How do you accept being told your child may not walk, and if they do, they may still lose that ability? That there is no way to stop what could happen to her? That she could experience optic nerve atrophy and potentially lose her vision. That spastic paraplegia, which could be painful, is a strong possibility and that no exercise, strength, or PT could prevent that from happening. That the atrophy in her cerebellum may not get much worse, but could, and her intellectual abilities may be affected as well. That seizures are common and further damaging to the brain and that swallowing issues and more could lead to respiratory distress. That there is even more, some things unknown, and that sometimes this can even be fatal. That the best thing you can do for her is try to keep her from injuring herself when falling.
How are you suppose to feel when a doctor tells you that YOU will be directing this, leading the charge, because even the medical professionals that you typically would turn to are not familiar with KAND because it is so rare that you will likely have to educate them about it.
How do you accept this when you look at her and see the most perfect, happy, loving baby girl that you would do literally anything for?
Most parents would throw themselves in front of a train to save their child if they had to. But what if you knew there was a train and you just couldn’t see it. You couldn’t stop it or push your child out of it’s way?
This is real. This is something my brain knows is real, but my heart refuses to accept. I will always have faith that Colbie will be able to overcome this even if it takes a miracle.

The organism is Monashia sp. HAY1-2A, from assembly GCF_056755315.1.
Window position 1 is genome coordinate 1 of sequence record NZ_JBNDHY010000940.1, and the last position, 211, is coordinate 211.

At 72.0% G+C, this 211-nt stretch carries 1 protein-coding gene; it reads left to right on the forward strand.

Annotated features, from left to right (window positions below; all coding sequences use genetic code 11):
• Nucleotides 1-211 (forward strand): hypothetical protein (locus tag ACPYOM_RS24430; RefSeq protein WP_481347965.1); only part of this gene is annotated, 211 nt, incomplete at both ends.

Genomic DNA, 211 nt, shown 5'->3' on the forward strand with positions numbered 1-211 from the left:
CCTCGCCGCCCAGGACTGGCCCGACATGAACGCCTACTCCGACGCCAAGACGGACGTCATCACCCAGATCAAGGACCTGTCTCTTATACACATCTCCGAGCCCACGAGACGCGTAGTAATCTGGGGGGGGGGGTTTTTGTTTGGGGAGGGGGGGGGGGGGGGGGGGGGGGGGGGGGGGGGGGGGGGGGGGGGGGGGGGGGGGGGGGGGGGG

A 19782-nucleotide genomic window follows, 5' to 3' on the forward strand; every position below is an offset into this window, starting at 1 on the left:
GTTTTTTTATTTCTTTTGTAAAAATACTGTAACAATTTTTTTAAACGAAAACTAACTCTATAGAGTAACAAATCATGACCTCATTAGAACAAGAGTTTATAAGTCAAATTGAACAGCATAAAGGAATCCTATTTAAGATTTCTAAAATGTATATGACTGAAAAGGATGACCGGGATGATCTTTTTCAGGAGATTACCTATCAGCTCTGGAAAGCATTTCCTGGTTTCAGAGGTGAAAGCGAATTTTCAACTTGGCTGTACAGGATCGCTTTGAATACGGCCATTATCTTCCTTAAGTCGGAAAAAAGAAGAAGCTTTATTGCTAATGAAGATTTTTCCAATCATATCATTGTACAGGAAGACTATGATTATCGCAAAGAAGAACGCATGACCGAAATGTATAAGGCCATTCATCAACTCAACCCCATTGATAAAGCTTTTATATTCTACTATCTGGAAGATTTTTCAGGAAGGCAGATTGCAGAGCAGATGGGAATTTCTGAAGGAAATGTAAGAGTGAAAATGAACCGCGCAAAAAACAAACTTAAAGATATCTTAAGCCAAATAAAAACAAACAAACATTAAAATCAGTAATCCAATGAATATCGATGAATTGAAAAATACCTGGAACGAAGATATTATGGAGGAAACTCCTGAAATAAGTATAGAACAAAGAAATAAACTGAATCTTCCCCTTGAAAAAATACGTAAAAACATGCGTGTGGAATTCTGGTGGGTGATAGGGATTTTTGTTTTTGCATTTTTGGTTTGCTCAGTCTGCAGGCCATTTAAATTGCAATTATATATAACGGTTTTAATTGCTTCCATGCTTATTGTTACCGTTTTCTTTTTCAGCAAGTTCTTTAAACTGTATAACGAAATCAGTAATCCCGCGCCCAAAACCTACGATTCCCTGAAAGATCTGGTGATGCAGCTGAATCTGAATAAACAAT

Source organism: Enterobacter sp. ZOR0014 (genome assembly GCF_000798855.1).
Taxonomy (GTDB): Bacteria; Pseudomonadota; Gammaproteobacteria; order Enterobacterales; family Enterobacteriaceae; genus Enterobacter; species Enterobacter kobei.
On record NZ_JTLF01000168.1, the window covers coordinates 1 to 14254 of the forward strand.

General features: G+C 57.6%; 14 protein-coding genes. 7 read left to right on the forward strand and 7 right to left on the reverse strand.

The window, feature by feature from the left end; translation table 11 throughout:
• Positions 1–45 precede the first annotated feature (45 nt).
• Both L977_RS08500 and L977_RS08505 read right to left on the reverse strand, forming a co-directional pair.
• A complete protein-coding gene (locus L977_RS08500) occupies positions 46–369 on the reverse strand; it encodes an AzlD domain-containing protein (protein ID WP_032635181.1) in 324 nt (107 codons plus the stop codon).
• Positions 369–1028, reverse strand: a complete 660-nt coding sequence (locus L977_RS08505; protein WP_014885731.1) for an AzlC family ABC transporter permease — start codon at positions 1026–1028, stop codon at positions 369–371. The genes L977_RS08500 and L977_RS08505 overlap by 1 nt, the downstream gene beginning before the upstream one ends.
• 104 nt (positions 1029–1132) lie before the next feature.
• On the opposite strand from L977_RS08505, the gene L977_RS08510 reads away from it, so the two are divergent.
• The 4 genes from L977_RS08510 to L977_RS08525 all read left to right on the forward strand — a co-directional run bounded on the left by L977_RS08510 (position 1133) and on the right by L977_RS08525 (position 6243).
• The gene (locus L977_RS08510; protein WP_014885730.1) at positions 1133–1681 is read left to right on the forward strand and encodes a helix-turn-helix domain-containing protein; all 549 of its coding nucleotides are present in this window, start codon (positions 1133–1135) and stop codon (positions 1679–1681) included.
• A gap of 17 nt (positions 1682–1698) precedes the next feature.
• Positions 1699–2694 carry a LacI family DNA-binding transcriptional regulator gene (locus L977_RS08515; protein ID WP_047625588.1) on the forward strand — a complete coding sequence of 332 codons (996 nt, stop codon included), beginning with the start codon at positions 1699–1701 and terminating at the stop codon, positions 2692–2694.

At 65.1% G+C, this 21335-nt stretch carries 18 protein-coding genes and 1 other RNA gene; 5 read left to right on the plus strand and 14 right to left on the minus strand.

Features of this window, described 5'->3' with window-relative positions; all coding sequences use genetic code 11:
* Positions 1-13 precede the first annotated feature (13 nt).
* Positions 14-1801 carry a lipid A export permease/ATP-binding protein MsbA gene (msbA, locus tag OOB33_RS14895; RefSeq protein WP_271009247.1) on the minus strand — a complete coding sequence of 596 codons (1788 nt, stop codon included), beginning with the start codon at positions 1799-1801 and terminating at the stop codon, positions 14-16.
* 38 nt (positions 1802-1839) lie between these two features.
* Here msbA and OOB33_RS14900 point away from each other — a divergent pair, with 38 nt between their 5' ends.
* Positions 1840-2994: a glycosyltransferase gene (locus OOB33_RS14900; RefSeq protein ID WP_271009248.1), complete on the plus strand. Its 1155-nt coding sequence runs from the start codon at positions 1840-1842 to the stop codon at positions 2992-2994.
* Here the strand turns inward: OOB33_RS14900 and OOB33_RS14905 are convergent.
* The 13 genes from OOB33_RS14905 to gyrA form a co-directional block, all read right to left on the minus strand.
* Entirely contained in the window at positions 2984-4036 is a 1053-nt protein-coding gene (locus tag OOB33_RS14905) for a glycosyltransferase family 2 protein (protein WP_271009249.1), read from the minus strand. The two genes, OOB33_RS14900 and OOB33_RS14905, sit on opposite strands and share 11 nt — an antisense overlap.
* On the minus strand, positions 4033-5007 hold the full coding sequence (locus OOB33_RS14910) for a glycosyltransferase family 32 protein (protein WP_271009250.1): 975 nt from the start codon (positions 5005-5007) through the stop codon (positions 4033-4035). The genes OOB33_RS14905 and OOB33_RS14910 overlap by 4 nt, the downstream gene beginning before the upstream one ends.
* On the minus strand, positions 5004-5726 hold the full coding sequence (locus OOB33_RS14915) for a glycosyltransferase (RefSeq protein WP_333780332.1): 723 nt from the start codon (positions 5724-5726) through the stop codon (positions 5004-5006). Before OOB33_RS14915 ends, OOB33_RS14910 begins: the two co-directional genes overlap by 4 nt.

We know what lies ahead will take much more energy and patience than we had envisioned and that is okay. The extra support she will need is not a problem. Being with her and taking care of her brings us endless joy. Regardless of how challenging things may get, we will do anything we can for her.
What is NOT okay, is Colbie ever suffering in any way if there is anything we can possibly do about it. There may not be, but we won’t stop trying.
We had a hard, sleepless week last week and realized quickly that a simple cold with a mild fever will be much scarier now. That it will be difficult not to question every new concern as a potential symptom coming on. I am already beginning to get used to that pit in my stomach feeling not going away.
I don’t mean to sound hopeless. There are definitely moments when we break down, but we have so much hope still and she continues to inspire us too. We appreciate the outpouring of support we have received. I had no clue how many people would reach out with encouragement, offer great advice, donate, and more. That has meant so much to us, thank you. I want this to be an honest place though. I’ve experienced grief and I know this is similar, though also very different. I know it’s a process. This is hard and as much as it feels like it isn’t, as much as I don’t want it to be, this is real.
On a more positive note we have already raised almost $1000 for Kif1A research through this blog and through Facebook donations without much effort, thanks to so many of your generous hearts! I can’t wait to see what we can accomplish once we have our heads wrapped around everything a little more! These totals are not reflected here since we just set this donation page up, but we hope to be able to join in for the last two weeks of the Super Hero challenge and help the KiF1A.org team reach it’s goal of $50k by the end of October!
Practicing with her new bar that Daddy and Granpda made (plus a little rest break mid-crawl). :